Complaining about traffic is usually about as effective as complaining about the weather. It is so far out of our hands that I don't know why we would waste our own time with it, much less others. But I have to get something off my chest today.
About once every six to eight weeks a small group of people in my business in Seattle get together for dinner. It's nice. There is lots of industry gossip, observations, and exchanging of ideas in a friendly, non-competitive manner. Smart, creative people whose company I really enjoy.
Yesterday was the latest meeting and we agreed on a restaurant for dinner in Issaquah, a Seattle suburb on Lake Washington, about 15 miles east of the city. (Two unrelated notes: Issaquah comes from the Indian word for snake and the town has become slightly famous in the last few years due to spawning the rock band Modest Mouse.)
I am pretty diligent about being on time so I left with plenty of time to get there, even allowing for rush hour traffic. When I merged from Route 518 onto the 405 I was dismayed to see nothing but tail lights. I mean, it was a parking lot, if cars in a parking lot were actually moving, albeit at only about ten miles per hour.
Speed limit 55, actual speed 10.
For twenty solid minutes. Moving but very slow. 20 minutes at 10 mph means less than five miles in that time on the 405. Eventually I saw the cars ahead of me starting to break away from the pack but I couldn't see why. In another minute I finally was in position to be able to see what had caused the quagmire. I saw something so shocking, so unusual, so mind bending that I now understood why the other drivers had not been able to zip on by. There was ... wait for it .... a car parked on the shoulder of the highway.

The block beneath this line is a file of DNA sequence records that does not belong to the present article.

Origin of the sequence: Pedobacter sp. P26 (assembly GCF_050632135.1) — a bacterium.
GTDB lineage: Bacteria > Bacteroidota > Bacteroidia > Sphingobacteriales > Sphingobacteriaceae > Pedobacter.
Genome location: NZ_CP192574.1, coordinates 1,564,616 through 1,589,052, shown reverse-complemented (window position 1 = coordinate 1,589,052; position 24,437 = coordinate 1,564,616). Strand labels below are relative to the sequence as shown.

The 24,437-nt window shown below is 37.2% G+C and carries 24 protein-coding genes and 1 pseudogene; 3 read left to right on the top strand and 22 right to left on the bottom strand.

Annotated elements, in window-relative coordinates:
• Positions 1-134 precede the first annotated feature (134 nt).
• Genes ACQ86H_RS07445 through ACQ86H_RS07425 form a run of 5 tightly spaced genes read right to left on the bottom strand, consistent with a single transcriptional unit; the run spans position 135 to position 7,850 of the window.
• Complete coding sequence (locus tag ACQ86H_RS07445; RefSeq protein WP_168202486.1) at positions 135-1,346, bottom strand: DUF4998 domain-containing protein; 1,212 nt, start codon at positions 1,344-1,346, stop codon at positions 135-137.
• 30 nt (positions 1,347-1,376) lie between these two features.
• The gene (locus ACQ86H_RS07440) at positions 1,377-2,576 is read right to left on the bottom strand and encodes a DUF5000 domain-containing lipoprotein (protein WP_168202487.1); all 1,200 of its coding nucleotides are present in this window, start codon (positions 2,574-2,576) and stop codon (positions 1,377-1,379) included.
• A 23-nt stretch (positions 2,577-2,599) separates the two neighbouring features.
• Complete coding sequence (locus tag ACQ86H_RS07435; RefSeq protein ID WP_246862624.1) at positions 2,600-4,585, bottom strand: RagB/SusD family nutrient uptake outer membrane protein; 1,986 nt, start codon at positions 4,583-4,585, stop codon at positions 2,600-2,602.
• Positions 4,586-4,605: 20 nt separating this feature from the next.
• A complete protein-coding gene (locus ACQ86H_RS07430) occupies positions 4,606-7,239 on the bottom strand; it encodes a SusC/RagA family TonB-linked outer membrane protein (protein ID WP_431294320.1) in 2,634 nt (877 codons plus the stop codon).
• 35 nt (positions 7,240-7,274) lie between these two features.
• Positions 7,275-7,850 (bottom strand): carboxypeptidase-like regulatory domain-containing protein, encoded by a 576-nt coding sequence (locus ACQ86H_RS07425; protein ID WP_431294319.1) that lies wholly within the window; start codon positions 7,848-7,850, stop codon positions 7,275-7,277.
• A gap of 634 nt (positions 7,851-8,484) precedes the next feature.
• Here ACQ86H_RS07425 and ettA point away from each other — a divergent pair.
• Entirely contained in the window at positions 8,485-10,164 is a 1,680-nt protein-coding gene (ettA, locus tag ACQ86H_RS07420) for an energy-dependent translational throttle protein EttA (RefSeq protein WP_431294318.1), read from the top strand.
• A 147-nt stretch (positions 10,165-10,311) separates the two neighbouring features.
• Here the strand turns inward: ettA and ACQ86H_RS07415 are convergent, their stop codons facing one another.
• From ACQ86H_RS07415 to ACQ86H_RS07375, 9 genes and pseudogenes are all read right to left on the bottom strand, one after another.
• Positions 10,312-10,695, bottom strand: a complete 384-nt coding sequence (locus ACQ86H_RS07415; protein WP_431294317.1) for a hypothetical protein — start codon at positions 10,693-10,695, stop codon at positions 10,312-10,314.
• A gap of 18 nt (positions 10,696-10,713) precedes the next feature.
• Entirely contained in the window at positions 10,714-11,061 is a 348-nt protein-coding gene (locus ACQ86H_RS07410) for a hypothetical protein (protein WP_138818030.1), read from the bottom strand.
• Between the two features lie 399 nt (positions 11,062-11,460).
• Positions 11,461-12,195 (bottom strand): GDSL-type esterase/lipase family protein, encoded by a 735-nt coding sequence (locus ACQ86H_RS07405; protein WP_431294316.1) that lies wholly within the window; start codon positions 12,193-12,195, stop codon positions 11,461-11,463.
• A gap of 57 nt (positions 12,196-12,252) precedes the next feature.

Not a police car with a radar gun showing out of the window.
Not an ambulance loading Britney Spears in on a gurney.
Not a fire truck hosing down a fiery, crashed alien spacecraft.
Not a vehicle with a tire being changed.
Not even a vehicle with its hazard lights on.
Not a vehicle even with a person in it. And it was on a well-lit shoulder, safely parked several feet off the lanes of travel.
Just a car. Much Like the ones driver after driver was pedaling at 10 miles per hour to have a look and then immediately flooring it up to 60 as they passed it.
There was nothing in the road. There was no need for a backup. I understand seeing the whole road and defensively driving and anticipating potential danger but if you can not effectively evaluate a situation like this one as you pass by without having to practically stop on the highway then you should not be driving on them. Word is bond.